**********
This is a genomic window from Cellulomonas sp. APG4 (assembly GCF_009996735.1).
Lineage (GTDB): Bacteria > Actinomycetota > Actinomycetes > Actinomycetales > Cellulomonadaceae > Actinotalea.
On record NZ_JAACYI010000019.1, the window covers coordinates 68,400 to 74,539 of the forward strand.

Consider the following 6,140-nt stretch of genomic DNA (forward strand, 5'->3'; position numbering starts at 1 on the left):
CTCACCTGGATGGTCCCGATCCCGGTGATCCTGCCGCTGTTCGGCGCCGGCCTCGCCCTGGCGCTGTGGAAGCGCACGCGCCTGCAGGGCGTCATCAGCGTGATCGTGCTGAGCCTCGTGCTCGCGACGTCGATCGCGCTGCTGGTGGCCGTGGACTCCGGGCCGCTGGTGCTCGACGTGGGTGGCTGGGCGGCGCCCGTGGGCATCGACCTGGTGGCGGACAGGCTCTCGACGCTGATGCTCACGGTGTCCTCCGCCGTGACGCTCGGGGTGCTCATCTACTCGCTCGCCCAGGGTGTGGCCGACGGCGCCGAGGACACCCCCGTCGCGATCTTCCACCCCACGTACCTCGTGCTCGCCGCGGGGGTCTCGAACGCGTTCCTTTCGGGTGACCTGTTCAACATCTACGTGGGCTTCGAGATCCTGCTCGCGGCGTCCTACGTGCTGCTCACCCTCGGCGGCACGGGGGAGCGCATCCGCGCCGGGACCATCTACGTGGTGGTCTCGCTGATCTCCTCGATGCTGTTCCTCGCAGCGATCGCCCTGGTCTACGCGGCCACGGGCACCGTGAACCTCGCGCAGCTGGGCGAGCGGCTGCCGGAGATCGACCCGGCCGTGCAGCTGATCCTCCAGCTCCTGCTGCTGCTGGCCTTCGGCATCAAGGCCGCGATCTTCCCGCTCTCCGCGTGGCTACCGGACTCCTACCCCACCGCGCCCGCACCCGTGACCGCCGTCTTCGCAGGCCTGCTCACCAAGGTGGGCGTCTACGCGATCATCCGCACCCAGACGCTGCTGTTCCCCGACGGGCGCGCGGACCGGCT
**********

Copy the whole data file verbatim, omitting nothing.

This is a genomic window from Cellulomonas sp. APG4 (assembly GCF_009996735.1).
Lineage (GTDB): Bacteria > Actinomycetota > Actinomycetes > Actinomycetales > Cellulomonadaceae > Actinotalea.
On record NZ_JAACYI010000019.1, the window covers coordinates 68,400 to 74,539 of the forward strand.

Consider the following 6,140-nt stretch of genomic DNA (forward strand, 5'->3'; position numbering starts at 1 on the left):
CTCACCTGGATGGTCCCGATCCCGGTGATCCTGCCGCTGTTCGGCGCCGGCCTCGCCCTGGCGCTGTGGAAGCGCACGCGCCTGCAGGGCGTCATCAGCGTGATCGTGCTGAGCCTCGTGCTCGCGACGTCGATCGCGCTGCTGGTGGCCGTGGACTCCGGGCCGCTGGTGCTCGACGTGGGTGGCTGGGCGGCGCCCGTGGGCATCGACCTGGTGGCGGACAGGCTCTCGACGCTGATGCTCACGGTGTCCTCCGCCGTGACGCTCGGGGTGCTCATCTACTCGCTCGCCCAGGGTGTGGCCGACGGCGCCGAGGACACCCCCGTCGCGATCTTCCACCCCACGTACCTCGTGCTCGCCGCGGGGGTCTCGAACGCGTTCCTTTCGGGTGACCTGTTCAACATCTACGTGGGCTTCGAGATCCTGCTCGCGGCGTCCTACGTGCTGCTCACCCTCGGCGGCACGGGGGAGCGCATCCGCGCCGGGACCATCTACGTGGTGGTCTCGCTGATCTCCTCGATGCTGTTCCTCGCAGCGATCGCCCTGGTCTACGCGGCCACGGGCACCGTGAACCTCGCGCAGCTGGGCGAGCGGCTGCCGGAGATCGACCCGGCCGTGCAGCTGATCCTCCAGCTCCTGCTGCTGCTGGCCTTCGGCATCAAGGCCGCGATCTTCCCGCTCTCCGCGTGGCTACCGGACTCCTACCCCACCGCGCCCGCACCCGTGACCGCCGTCTTCGCAGGCCTGCTCACCAAGGTGGGCGTCTACGCGATCATCCGCACCCAGACGCTGCTGTTCCCCGACGGGCGCGCGGACCGGCT